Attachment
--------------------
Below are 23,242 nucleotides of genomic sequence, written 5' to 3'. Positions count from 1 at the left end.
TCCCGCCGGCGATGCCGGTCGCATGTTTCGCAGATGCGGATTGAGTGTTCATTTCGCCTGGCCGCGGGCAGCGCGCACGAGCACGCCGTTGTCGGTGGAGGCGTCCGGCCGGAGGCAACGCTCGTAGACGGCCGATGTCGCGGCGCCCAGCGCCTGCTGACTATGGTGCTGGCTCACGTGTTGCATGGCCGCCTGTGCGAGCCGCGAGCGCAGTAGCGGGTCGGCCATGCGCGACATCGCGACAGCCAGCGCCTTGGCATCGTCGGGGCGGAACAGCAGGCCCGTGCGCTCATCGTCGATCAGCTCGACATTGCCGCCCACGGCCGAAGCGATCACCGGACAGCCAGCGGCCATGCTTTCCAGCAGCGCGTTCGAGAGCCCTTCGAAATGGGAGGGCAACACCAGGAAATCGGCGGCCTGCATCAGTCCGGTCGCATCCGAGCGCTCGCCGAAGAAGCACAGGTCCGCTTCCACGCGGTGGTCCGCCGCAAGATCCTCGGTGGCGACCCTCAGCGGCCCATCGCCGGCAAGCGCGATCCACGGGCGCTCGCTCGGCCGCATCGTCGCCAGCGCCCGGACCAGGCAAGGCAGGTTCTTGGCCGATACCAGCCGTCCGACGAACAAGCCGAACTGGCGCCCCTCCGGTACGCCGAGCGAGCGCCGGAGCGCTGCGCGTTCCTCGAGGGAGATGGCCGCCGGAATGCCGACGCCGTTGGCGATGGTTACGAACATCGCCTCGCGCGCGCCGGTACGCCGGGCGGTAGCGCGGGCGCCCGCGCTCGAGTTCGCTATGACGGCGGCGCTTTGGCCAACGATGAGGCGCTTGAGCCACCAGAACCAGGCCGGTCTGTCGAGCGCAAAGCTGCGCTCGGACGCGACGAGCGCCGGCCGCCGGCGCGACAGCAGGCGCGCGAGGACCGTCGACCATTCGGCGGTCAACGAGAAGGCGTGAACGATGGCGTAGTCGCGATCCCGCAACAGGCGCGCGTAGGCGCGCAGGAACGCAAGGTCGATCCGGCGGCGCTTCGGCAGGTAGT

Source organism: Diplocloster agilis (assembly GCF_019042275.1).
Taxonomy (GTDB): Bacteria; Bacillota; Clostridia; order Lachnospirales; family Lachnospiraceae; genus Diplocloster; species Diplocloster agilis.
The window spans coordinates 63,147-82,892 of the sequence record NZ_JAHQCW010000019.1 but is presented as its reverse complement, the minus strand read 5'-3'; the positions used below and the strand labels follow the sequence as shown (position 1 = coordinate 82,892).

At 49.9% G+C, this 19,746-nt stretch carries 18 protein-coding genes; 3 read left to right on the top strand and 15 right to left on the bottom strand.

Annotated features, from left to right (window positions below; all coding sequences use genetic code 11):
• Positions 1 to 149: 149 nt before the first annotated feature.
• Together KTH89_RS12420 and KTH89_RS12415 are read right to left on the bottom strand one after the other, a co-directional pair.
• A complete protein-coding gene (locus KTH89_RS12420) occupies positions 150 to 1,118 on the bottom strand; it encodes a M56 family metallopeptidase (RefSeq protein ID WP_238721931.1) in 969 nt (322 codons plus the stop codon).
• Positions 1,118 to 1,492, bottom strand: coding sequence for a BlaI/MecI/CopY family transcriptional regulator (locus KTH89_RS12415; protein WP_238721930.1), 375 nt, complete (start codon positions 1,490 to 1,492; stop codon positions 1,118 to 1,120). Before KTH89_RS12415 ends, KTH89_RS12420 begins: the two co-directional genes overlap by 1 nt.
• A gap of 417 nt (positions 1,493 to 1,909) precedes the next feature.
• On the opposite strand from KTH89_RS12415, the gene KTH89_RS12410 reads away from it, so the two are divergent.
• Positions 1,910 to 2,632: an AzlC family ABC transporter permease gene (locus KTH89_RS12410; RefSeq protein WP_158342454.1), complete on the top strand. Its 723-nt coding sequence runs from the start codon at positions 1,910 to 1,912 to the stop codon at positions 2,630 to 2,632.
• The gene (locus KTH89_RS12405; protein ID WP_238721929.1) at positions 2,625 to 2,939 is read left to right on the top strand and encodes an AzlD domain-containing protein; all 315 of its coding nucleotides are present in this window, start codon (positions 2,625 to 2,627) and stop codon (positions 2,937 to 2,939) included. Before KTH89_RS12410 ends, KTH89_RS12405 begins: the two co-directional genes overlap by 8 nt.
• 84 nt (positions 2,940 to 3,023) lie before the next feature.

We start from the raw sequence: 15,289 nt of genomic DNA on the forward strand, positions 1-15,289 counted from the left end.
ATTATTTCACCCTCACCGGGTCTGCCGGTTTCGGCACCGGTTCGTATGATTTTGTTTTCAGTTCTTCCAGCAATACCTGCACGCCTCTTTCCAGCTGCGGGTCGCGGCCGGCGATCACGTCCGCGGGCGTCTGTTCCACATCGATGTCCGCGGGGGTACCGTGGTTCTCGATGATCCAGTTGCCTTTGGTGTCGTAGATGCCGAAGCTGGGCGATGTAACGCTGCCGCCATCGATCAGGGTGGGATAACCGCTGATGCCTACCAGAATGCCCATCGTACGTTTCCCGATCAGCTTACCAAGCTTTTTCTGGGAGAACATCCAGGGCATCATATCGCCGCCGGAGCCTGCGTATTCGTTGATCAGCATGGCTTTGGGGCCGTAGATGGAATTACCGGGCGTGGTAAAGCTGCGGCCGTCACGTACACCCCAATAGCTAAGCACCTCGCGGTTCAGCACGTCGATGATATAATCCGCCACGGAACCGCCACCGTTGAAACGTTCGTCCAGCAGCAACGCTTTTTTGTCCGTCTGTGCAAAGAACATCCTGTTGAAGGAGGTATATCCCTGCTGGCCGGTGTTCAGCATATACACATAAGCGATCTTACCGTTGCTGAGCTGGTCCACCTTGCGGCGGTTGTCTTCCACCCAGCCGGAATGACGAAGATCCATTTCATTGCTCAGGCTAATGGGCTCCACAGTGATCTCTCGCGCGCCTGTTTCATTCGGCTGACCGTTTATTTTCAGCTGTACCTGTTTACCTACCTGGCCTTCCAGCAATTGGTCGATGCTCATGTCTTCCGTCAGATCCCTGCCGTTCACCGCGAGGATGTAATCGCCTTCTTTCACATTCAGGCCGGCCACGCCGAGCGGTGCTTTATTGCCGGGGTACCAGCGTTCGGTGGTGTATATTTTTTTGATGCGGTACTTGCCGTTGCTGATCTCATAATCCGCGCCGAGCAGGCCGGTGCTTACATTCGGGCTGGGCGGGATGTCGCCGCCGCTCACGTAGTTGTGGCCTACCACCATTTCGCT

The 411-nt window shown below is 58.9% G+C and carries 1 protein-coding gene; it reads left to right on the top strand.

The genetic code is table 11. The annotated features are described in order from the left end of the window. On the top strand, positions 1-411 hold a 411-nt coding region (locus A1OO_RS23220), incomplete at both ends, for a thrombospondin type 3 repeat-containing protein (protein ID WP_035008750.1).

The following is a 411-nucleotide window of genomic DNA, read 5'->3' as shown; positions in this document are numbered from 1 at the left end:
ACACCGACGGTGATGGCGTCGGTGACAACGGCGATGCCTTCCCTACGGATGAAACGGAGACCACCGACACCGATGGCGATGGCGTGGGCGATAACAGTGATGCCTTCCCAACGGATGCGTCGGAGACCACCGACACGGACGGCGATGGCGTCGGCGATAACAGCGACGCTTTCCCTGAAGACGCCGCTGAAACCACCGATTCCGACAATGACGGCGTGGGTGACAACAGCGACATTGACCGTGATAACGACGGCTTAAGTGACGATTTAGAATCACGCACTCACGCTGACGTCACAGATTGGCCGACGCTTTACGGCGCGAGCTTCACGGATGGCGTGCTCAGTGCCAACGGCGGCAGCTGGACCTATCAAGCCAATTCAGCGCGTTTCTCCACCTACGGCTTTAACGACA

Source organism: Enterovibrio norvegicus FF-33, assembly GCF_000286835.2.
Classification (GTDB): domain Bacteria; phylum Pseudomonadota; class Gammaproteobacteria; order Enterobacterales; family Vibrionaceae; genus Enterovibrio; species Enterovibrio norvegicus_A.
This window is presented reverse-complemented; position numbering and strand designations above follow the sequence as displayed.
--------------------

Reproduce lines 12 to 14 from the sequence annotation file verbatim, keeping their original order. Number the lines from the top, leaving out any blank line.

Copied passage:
• A gap of 417 nt (positions 1,493 to 1,909) precedes the next feature.
• On the opposite strand from KTH89_RS12415, the gene KTH89_RS12410 reads away from it, so the two are divergent.
• Positions 1,910 to 2,632: an AzlC family ABC transporter permease gene (locus KTH89_RS12410; RefSeq protein WP_158342454.1), complete on the top strand. Its 723-nt coding sequence runs from the start codon at positions 1,910 to 1,912 to the stop codon at positions 2,630 to 2,632.